Correspondence by Alice Frohlich regarding the denaturalization and extradition proceedings against the former concentration camp guard Hermine Braunsteiner-Ryan. Some of the more notable correspondents include Simon Wiesenthal, Kurt Grossmann, Gideon Hausner, Jacob Javits, Seymour Halpern, and Robert F. Kennedy.
The collection holds primarily e-copies of Alice Muehsam’s correspondence with AAUW, 1941-1943. Also included are her CV and a description of her research, together with German letters of recommendation in reference to her dissertation, 1937-1938 (folders 1 and 2); as well as American letters of recommendation (folder 3).
This collection contains correspondence, vital records, and other materials pertaining to restitution claims against Austria by Alicia Latzer on behalf of herself, her sister, Renata Latzer de Davids, aka Renée Latzer, and their parents Aladár and Elsa Latzer. Also included are Hungarian land ownership records and Spanish translations of various vital documents. It also contains a small amount of personal material, and genealogical materials about the descendents of Moses Latzer (1810-1905) and Albert Löwy (1836-1902).
This collection consists of family and education documents, correspondence and genealogical materials, such as passports, report cards, burial plots and confirmation speeches.
This collection contains materials about Kurt Alten, his parents Emil Aron and Selma Aron-Alten, and the family of his sister, Elli Loewenthal. The bulk consists of restitution files for Kurt Alten and Selma Aron-Alten. Other materials include documents about Kurt Alten and his family. Most of these are of an administrative or official nature. There are also documents about Alten's extended family and some genealogical information about the Aron and Cohn families. There is little personal material in this collection.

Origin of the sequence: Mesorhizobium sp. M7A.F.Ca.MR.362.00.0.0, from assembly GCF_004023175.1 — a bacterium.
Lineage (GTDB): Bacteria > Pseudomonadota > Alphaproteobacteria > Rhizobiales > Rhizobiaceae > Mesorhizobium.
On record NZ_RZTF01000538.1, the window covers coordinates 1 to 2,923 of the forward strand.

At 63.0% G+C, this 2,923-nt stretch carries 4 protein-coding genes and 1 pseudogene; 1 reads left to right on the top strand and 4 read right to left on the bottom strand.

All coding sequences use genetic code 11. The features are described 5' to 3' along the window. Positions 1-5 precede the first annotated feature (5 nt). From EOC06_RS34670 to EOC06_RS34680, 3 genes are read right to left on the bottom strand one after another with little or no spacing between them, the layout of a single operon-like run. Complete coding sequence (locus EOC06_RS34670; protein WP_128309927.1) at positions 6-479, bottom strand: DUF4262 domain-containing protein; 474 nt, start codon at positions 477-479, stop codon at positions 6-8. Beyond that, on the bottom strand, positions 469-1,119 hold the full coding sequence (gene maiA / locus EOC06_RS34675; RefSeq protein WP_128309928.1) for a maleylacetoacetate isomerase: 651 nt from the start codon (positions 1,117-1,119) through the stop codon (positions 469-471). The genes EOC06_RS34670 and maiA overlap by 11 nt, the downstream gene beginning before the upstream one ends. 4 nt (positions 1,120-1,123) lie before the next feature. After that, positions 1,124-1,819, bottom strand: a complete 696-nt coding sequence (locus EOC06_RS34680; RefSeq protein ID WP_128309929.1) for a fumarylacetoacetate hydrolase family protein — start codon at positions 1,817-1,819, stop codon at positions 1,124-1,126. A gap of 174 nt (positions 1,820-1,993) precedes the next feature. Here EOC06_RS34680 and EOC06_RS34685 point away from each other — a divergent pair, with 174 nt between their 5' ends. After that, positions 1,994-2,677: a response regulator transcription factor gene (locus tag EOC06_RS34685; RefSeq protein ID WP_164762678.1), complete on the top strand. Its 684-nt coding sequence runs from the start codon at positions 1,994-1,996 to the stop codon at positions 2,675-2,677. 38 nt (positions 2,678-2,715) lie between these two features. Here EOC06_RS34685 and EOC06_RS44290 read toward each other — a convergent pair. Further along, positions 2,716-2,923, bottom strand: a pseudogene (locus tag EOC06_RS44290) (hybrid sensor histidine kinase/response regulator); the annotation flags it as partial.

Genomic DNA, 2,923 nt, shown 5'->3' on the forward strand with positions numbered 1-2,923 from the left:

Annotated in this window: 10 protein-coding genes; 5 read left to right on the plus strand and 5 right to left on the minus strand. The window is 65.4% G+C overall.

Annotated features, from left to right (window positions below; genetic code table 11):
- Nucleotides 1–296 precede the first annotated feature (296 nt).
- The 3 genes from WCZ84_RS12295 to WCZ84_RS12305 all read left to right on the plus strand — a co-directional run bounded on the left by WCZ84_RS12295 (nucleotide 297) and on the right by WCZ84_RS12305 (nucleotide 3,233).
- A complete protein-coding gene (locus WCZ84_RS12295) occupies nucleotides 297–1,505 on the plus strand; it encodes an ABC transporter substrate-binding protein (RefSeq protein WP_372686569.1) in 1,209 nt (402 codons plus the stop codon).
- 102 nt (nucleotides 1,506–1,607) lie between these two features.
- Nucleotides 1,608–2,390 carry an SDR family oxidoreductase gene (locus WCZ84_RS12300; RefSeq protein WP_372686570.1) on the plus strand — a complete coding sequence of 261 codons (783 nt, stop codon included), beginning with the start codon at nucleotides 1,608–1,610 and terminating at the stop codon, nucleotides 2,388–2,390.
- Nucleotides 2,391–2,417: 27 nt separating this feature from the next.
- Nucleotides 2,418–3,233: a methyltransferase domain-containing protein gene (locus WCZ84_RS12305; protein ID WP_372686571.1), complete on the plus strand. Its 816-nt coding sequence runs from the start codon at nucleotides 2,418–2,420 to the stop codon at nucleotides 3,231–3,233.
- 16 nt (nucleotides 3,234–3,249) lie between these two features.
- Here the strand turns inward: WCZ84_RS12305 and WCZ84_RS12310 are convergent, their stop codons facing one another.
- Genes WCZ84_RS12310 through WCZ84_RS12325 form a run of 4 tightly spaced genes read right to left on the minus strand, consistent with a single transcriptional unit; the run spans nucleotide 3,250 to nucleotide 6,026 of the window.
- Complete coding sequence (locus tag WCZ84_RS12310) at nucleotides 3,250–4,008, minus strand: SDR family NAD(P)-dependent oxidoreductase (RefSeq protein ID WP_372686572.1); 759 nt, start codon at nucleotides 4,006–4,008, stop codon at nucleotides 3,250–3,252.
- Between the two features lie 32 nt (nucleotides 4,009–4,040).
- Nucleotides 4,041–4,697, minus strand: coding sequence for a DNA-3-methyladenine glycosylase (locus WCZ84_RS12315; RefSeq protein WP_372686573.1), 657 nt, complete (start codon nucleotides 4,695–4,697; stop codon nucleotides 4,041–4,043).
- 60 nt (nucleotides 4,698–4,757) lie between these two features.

The Altschuler and Weinberger Families Collection includes materials related to the history of these families prior to World War II as well as materials that shed light on the fate of various members of the Altschuler and Weinberger families during the Holocaust. The collection consists of correspondence, printed materials, documents, photographs, genealogical materials such as charts and family trees, stammbuch (most likely belonging to Helen Altschuler), and a handwritten cookbook.
Consists of correspondence from the formative years of the American Academy for Jewish Research from 1930 to 1936, fellows files and correspondence, ledgers and notebooks of membership dues and fellowship grants, minutes of the various committee meetings, Proceedings of the American Academy for Jewish Research, and photographs. Correspondents include Salo Baron, Isaac E. Barzilay, Robert Chazan, Louis Finkelstein, Louis Ginsberg, David Weiss-Halivni, Arthur Hyman, Saul Lieberman, Alexander Marx, Harry Orlinsky, and Harry Austrin Wolfson.
The collection contains correspondence, circular letters, reports, and lectures of the American Association of Former European Jurists. The materials are from the files of member Hans Teutsch.